In 2002, over 125 children attended camp through Project Heal the Children. Many of these camperships were provided through the mechanism noted above; others were provided directly by the participating camps to families with whom they already had a relationship. Many of the affected children were already campers in ACA-accredited camps and many of these camps offered camperships directly to the children.
Although the estimates of how many children actually lost a parent on that day changed frequently during the months that followed September 11, the current estimate is that 3000 children are left with one parent. When Project Heal the Children was conceived and created, the ACA was unsure whether the eight-hundred spaces would be sufficient to meet the anticipated demand of the eligible families. As the months went by, it became clear that most families were not ready to send their child to overnight camp. However, there was significant interest in the day camps in the suburbs of New York City. Of the 125 camperships provided in 2002, over one hundred were provided by the day camps.
Following the summer, the New York Section reached out to some of the families that were provided Heal the Children camperships. With no exceptions, families were grateful for the opportunity to send their children to camp and gave high praise to the experiences their children had at camp.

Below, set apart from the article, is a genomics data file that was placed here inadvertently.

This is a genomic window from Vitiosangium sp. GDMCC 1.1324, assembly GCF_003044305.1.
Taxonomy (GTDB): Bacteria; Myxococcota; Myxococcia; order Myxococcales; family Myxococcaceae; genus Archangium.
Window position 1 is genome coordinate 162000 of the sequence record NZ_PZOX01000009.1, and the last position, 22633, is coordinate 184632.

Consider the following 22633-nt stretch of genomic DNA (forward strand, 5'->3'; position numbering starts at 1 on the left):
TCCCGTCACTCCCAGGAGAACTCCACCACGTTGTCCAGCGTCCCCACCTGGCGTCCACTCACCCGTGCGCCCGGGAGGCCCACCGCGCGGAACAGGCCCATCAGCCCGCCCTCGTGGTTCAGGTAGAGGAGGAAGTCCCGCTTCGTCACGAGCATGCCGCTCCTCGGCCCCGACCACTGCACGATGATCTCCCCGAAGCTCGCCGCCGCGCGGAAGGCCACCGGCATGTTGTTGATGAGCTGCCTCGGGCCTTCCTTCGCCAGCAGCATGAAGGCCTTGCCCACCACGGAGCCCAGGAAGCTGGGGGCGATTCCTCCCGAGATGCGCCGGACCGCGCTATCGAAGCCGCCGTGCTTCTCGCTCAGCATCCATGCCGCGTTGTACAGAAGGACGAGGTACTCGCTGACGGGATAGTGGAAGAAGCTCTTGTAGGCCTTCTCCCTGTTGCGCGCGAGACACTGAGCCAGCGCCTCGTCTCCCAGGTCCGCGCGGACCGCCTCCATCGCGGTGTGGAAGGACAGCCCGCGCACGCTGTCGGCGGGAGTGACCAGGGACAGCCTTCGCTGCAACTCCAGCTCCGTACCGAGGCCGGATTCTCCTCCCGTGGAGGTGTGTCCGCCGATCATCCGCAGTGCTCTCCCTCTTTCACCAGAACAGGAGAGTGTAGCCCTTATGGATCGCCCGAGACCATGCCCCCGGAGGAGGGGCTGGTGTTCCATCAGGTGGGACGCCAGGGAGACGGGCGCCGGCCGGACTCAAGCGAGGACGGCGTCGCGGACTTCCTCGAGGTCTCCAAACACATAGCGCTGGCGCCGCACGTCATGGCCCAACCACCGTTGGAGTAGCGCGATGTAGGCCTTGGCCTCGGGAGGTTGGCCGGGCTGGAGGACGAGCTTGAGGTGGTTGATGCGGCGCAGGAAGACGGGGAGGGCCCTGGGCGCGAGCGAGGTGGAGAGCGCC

"My daughter had a wonderful experience at camp. The director and staff were wonderful. She had a wonderful learning experience."
"My son went to camp and loved it!! He can't wait for next summer."
"I was particularly thankful that my son was among children who didn't experience the tragedy directly; he had so much counseling throughout the year that he was ready to get involved in a normal camp experience."
The American Camping Association expects Project Heal the Children to exist for a total of seventeen years, when the youngest children who lost a parent on September 11 will "age-out" of camp. Until then, it is anticipated that more families will avail themselves of the opportunity to send their children to camp. It seems that it has never been more important than now to provide kids with "a world of good." The fact remains that camp is a safe and nurturing environment.
For more information about Project Heal the Children, including a list of participating camps, please visit the Web site www.HealTheChildren.org .
David Silverstein, American Camping Association New York Section board president and director of Summer Trails Day Camp
Jay Jacobs, chair, Project Heal the Children and executive director of Timber Lake Camp, Timberlake West, Tyler Hill Camp, and North Shore Day Camp
Brian Scholl, executive director of the American Camping Association New York Section
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Originally published in the 2003 January/February issue of Camping Magazine.